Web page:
Anti-pollution measures: Preparedness and response

We believe that prevention is the best response to pollution. By anticipating pollution risks, we can more effectively prepare for them and respond immediately in the event of an emergency. We are engaged in an improvement process based on accident analysis, experience sharing and real-life drills.

Why it matters


Oil and gas operations pose specific environmental risks. Accidental pollution can have serious consequences for both the environment and a company's business performance, which is why a quick response is paramount for mitigating potential community and environmental impacts. At TotalEnergies, protecting the population and ecosystems of our host regions is a top priority. It is key to maintaining the trust of the local communities on which our operations depend.

A core component of our operations: risk prevention

Risk prevention lies at the heart of our operations. All new industrial projects are submitted to a Risk Committee, which brings together representatives from the relevant departments. The Committee analyzes the environmental hazards of each of our projects, as well as their impact on the health of the local population, while also taking into account community engagement concerns. Once projects are reviewed by the Risk Committee, they are ready to be submitted to the Executive Committee for approval. 

At the local level, prevention involves conducting a detailed assessment of the specific risks of accidental pollution at each of our sites. To reduce these risks and limit environmental impacts, we focus in particular on:
  • Designing equipment that is safer, more reliable and more efficient.
  • Maintaining and inspecting equipment and facilities.
  • Using monitoring and control systems to rapidly detect problems, especially leaks.
  • Selecting means of transportation and routes that limit the risk of accidents.

All employees are made aware of industrial risk. This Company-wide safety culture is reinforced by the involvement of all teams in real-time crisis simulations.

Being prepared to take action


In November 2013, we conducted a full-blown crisis exercise simulating a deep offshore spill in Angola. The drill, code-named Lula, took a year to prepare and was carried out together with the local authorities and various industrial partners. Significant human resources and equipment were deployed over a three-day period, including satellite images, drifters, boats, a plane, helicopters, as well as teams in Luanda, Angola and Paris, France.

Thanks to Lula, we were able to evaluate our emergency response capabilities under real-life conditions and test several innovative technologies for the first time.

Our plans and resources for responding to an emergency

Pollution control plans have been developed to assist our teams in the event of an accidental oil spill.
Regularly reviewed and tested as part of drills, these plans are site-specific, ensuring an appropriate response to any emergency. They set out the procedures and special equipment to be used depending on whether the response strategy focuses on coastal protection, dispersion, containment and recovery or another technique.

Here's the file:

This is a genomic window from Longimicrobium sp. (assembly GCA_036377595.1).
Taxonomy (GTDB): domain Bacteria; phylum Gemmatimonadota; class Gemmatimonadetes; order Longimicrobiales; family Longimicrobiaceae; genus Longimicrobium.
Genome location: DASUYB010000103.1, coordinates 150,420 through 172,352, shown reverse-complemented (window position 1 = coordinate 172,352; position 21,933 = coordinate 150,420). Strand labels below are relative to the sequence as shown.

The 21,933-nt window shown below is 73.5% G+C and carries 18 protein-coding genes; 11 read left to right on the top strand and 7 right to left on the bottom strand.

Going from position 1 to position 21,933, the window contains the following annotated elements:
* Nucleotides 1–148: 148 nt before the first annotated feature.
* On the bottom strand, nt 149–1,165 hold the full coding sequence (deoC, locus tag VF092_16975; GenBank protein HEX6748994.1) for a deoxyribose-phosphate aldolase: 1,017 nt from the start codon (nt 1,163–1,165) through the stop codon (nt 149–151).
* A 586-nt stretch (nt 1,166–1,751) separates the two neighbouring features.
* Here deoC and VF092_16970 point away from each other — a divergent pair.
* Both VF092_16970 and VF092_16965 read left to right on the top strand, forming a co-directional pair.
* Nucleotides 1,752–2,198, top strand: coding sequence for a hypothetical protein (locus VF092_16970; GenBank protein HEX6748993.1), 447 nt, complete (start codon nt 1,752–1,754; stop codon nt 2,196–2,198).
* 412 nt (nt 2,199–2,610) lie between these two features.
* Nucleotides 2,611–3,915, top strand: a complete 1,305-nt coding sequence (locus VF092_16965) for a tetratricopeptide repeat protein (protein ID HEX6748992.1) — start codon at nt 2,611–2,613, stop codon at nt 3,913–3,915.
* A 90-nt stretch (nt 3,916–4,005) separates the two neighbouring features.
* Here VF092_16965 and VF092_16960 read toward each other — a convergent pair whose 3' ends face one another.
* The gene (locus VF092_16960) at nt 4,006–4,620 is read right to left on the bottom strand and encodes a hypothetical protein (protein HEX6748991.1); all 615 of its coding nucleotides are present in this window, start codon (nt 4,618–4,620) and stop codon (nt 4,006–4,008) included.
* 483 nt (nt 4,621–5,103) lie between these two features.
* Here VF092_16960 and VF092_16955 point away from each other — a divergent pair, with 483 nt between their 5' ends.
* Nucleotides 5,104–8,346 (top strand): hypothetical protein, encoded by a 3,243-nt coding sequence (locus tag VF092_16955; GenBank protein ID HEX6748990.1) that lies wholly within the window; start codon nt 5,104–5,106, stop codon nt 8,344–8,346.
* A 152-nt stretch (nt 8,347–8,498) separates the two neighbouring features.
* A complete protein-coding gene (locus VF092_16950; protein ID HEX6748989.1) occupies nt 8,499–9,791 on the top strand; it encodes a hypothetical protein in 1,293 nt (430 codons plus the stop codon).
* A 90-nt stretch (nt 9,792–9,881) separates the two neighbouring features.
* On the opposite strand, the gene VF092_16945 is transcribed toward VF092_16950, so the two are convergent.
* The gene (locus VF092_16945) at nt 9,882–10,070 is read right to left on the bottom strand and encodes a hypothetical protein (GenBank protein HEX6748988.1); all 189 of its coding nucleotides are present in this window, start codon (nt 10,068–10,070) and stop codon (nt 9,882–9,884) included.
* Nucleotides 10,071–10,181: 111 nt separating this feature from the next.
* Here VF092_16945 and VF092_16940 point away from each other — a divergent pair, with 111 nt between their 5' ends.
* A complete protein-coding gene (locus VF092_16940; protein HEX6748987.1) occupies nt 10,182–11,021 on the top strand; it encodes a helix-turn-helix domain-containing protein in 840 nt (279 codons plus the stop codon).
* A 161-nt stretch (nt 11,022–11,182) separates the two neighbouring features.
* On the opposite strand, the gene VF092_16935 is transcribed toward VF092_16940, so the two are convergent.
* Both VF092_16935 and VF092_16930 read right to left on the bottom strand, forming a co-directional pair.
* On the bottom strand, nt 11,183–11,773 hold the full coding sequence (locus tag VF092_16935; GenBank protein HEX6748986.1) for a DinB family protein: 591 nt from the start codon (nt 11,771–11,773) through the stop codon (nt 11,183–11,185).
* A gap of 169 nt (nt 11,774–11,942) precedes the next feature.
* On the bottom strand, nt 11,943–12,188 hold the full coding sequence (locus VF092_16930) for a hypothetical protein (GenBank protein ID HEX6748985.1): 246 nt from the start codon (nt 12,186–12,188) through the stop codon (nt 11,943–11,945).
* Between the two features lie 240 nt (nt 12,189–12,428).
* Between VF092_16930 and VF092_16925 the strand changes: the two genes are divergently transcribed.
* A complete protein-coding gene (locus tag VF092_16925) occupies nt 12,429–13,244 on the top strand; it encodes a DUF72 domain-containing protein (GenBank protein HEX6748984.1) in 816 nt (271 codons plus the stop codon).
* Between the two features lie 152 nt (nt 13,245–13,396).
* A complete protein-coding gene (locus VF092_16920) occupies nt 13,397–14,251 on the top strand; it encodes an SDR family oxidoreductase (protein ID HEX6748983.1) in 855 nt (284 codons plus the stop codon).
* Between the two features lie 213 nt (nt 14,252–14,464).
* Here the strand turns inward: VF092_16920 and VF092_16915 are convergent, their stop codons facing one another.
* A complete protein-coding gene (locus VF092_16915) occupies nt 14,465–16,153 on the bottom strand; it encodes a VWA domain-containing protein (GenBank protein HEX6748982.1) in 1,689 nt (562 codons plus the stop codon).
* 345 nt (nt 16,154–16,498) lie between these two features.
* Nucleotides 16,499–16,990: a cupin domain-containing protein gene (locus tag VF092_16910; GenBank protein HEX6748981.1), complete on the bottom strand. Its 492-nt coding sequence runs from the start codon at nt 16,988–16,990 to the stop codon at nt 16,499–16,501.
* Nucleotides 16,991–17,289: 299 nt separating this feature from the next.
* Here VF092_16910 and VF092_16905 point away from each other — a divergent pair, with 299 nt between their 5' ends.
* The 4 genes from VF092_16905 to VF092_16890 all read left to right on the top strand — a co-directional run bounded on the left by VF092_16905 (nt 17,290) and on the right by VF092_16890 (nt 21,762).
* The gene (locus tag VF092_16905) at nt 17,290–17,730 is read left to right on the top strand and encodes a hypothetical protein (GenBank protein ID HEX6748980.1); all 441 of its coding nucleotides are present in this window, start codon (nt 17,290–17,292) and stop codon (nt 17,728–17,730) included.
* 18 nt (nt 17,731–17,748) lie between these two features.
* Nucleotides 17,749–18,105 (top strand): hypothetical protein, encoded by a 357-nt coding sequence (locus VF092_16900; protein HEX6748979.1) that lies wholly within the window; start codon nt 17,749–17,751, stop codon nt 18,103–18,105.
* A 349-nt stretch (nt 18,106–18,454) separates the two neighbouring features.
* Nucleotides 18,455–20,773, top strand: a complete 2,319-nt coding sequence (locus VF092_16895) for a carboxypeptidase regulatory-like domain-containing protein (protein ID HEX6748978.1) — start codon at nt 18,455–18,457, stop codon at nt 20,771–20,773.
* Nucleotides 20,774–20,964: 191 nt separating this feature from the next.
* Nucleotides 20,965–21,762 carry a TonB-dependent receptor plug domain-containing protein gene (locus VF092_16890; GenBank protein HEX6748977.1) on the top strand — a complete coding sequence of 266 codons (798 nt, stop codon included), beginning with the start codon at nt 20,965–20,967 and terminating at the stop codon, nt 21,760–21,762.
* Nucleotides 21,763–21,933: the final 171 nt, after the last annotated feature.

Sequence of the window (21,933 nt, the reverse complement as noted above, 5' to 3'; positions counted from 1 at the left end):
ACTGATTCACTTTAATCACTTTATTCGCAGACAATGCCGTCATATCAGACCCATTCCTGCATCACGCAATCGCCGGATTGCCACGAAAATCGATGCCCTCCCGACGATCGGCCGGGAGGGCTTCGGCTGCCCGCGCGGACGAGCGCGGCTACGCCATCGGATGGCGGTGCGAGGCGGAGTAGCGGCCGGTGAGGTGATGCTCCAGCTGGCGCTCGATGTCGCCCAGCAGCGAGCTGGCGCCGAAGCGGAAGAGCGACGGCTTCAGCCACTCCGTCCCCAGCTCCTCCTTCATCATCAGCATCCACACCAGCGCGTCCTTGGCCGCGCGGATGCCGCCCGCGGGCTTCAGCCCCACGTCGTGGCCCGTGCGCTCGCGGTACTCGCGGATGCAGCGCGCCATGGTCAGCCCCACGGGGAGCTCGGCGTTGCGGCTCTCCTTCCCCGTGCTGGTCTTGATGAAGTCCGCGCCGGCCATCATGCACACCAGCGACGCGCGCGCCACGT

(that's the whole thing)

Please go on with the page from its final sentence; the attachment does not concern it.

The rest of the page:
Our teams also receive special training from approved organizations to ensure they are always ready to respond. Depending on the severity of the accident, we receive support from organizations specialized in pollution control, such as Oil Spill Response Limited (OSRL) and CEDREa French organization that conducts research into accidental water pollution. These organizations provide the expertise, resources and, if necessary, the equipment needed in all of our host regions.

FOST: TotalEnergies' Response Base for Europe and West Africa

Marine firefighters demonstrate oil spill response equipment

In 1991, TotalEnergies established an oil spill assistance and response base in southern France, near Marseille. The Fast Oil Spill Team (FOST), which includes some of the most able firefighters from the Marseille fire brigade, can respond immediately to emergencies off the coast of Europe and West Africa. FOST has initial response equipment that can be used alongside the site’s own resources in the event of an accidental spill. Backed by a high level of expertise, FOST is the ideal provider of know-how to local teams via technical support, training and emergency drills.

Leveraging feedback from experience

Identifying and analyzing the causes of an incident or accident helps prevent their recurrence and better prepare for a similar event. This information will also enable the implementation of appropriate means to limit their consequences. Beyond the Group's scope alone, we study and analyze in depth high-potential incidents and accidents throughout the energy sector. Then, in collaboration with other players in the profession, we use this feedback to draw all the necessary lessons and adopt the resulting best practices.

Deepwater Horizon: Lessons learned


Following the Deepwater Horizon drilling rig explosion in the Macondo oil field operated by BP in the Gulf of Mexico in 2010, we took precautionary measures to avoid a similar accident from happening at our facilities. Three task forces were set up to analyze the risks and mitigate them as effectively as possible. The first group was dedicated to deepwater drilling safety, the second to deep offshore oil recovery and the third to accidental spill prevention. Their work has enabled us to devise various solutions for curtailing risks. For example, we have revised our technical guidelines for deepwater drilling and increased the number of targeted training programs. We have developed new well plugging and surface recovery methods. And, where necessary, we have adopted new well intervention methods, enhanced our subsea dispersant injection capabilities, implemented new modeling tools for tracking oil spills and improved our crisis management program.